Brexit has reached a critical period and traders are betting on whether sterling will sink or swim 

  • One forecast from Japanese investment bank Nomura suggests the pound could jump approximately 6 percent on that vote to 1.36 against the dollar. It currently trades at closer to $1.28.
  • The U.K. Parliament is likely to vote on the withdrawal deal — the 585-page document detailing the U.K.'s departure from the EU — on December 11.
Britain's Prime Minister Theresa May leaves after a press conference following a special meeting of the European Council to endorse the draft Brexit withdrawal agreement and to approve the draft political declaration on future EU-UK relations on November 25, 2018 in Brussels.
PHILIPPE LOPEZ | AFP | Getty Images
Britain's Prime Minister Theresa May leaves after a press conference following a special meeting of the European Council to endorse the draft Brexit withdrawal agreement and to approve the draft political declaration on future EU-UK relations on November 25, 2018 in Brussels.

The next few weeks will likely define the Brexit process as a whole, with Prime Minister Theresa May heading for a showdown with the country's lawmakers at a parliamentary vote.

The uncertainty has caused a wave of activity across the City of London, with currency experts busy predicting how sterling could trade during this volatile period.

One forecast from Japanese investment bank Nomura suggests the pound could jump approximately 6 percent on that vote to 1.36 against the dollar. It currently trades at closer to $1.28.

The call from Nomura strategists highlights that if all goes well for May and she gets enough backing for her Brexit withdrawal agreement, there will be a rally for the British pound.

"We believe the market currently prices more risk of hard Brexit than remain, so if we hit the 'modal' outcome the result is a sell-off in gilts (U.K. government bonds) and (as) rally in FX (foreign exchange)," Nomura said in a research note Thursday.

The hard Brexit scenario is based on the assumption that the U.K. leaves the European Union with no deal in place and no transition period.

'Very difficult' for May

The U.K. Parliament is likely to vote on the withdrawal deal — the 585-page document detailing the U.K.'s departure from the EU — on December 11.

The vote will be crucial in understanding what happens next and approval will be a tough ask for May, given that many lawmakers have voiced their opposition on the withdrawal deal. May needs the backing of around 320 lawmakers to move on with the process — without that support the U.K. could crash out of the EU next March without any sort of arrangements — raising costs and uncertainty for businesses and consumers.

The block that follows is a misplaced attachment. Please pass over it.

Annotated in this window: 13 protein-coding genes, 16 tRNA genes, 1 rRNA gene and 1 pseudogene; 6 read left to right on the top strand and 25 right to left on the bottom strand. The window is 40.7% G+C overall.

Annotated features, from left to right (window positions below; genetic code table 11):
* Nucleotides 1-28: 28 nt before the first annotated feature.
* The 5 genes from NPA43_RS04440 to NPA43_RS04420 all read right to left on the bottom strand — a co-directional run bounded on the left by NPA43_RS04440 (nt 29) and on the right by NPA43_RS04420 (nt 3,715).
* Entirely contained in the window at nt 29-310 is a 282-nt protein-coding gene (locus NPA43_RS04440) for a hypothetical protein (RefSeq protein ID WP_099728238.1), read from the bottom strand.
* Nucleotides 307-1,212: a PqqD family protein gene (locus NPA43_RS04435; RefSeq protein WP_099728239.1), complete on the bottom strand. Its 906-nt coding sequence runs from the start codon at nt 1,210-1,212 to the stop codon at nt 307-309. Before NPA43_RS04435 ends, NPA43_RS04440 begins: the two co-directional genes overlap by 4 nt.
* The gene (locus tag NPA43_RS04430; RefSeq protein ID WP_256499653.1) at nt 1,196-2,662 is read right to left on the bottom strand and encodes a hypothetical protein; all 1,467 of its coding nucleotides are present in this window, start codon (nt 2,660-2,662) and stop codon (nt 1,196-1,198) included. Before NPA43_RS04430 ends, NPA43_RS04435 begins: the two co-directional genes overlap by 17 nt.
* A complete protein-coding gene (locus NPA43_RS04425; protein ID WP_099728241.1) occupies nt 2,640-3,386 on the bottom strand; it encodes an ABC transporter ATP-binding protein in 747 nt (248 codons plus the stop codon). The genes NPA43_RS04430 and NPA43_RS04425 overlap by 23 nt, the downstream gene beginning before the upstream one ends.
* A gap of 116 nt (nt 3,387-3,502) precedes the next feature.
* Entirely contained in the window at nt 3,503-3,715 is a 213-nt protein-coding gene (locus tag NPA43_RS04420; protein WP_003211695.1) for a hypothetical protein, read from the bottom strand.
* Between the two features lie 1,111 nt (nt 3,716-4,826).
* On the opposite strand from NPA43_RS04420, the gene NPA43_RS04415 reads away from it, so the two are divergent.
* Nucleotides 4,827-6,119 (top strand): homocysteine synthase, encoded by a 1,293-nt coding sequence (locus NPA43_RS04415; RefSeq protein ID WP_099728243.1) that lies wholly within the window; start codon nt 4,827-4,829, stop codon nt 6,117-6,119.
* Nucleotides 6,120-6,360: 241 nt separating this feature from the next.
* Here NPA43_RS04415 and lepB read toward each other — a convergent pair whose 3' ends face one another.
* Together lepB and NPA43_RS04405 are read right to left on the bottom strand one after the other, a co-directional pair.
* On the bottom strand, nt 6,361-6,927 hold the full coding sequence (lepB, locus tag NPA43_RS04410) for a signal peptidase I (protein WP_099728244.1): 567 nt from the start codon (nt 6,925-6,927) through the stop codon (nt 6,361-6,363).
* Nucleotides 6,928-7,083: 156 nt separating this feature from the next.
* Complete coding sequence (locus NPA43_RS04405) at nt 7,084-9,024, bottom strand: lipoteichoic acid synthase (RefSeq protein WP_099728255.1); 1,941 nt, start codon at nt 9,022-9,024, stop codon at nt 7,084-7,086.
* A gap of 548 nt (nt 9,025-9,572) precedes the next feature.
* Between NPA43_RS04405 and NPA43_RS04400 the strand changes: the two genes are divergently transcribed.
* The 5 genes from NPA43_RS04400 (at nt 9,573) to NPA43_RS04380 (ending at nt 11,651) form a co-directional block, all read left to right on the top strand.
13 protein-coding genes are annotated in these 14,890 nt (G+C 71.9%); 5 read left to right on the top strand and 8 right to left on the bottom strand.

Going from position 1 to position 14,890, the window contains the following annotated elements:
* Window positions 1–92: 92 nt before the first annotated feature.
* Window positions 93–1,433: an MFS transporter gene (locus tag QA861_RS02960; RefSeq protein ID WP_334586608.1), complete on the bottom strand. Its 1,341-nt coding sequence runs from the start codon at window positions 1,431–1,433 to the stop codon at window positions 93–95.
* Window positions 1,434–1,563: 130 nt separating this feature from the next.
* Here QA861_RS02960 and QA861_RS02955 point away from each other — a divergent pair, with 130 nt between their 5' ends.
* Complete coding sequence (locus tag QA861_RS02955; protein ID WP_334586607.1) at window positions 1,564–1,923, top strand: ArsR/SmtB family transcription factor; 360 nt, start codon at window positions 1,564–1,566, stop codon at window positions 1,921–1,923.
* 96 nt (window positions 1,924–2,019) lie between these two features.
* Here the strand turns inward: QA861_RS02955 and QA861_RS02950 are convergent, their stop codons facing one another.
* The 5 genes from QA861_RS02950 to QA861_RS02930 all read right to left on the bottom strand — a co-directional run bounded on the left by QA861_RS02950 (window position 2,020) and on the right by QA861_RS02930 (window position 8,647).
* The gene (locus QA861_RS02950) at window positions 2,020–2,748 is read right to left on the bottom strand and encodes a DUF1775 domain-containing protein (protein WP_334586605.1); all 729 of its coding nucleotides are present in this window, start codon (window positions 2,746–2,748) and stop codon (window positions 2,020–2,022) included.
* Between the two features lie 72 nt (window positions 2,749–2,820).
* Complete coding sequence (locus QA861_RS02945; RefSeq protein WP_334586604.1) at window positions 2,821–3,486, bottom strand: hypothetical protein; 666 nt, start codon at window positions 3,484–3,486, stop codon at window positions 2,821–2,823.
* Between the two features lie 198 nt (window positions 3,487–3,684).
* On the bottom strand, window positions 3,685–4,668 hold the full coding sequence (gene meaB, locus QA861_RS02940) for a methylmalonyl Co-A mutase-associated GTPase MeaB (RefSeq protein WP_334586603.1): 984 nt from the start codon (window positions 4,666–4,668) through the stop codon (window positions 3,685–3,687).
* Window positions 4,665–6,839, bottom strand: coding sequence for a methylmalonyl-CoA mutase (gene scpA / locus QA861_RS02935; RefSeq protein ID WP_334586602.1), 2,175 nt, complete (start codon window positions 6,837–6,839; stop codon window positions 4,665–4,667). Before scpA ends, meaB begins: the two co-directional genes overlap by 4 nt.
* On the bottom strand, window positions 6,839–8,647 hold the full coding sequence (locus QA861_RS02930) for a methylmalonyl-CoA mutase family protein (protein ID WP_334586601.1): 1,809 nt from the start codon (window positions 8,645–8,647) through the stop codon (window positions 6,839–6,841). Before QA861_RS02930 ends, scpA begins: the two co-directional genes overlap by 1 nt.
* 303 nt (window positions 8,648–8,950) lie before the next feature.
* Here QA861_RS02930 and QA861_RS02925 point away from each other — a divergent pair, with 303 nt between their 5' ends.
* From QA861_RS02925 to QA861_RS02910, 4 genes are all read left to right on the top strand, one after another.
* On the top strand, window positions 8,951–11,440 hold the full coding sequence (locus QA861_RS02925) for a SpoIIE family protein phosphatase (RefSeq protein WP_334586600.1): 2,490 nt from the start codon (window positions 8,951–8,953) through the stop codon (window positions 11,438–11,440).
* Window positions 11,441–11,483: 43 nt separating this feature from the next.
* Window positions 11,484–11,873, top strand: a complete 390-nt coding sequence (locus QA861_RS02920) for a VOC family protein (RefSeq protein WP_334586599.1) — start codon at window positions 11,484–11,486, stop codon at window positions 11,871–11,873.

If the U.K. Parliament does vote down the exit agreement, Nomura strategist believe sterling could drop as much as 8 percent and hit roughly $1.18.

Christopher Turner, the global head of strategy at ING in London, believes that it will be "very difficult" for the prime minister to get the necessary parliamentary support.

"I think that uncertainty will dominate, and GBP (the pound) will probably underperform during this period," he said in an email, suggesting cable (sterling-dollar) will test lows of $1.26.

Meanwhile, Jane Foley, the head of foreign exchange strategy at Rabobank, also told CNBC's "Street Signs" Monday that there's a chance investors will start to bet against sterling with greater volumes, as the overall market consensus shifts towards pessimism.

"(It) still appears that the consensus amongst market commentators, banks, etc, is that still the vote will pass, meaning that if that market consensus begins to shift there could be a lot of clients out there, corporates, funds, etc who could become even more short sterling than what they are," she said.

Ignore Brexit?

Bob Janjuah, a senior independent client advisor at Nomura told CNBC's "Squawk Box Europe" Monday that markets are paying less attention to Brexit compared to earlier on in the negotiations.

"It's been pretty flat," he said about the market reaction Monday morning, following a special Brexit summit in Brussels where EU leaders signed off on May's withdrawal agreement.

"My sense is that people have kinda accepted there's going to be some sort of Brexit, it's probably going to be quite compromised and quite fudgy … And it is one out of many big other issues (globally)," he added.

As a result, Janjuah also said: "I don't think the U.K. stock market, the FTSE, will significantly out or underperform the global indexes."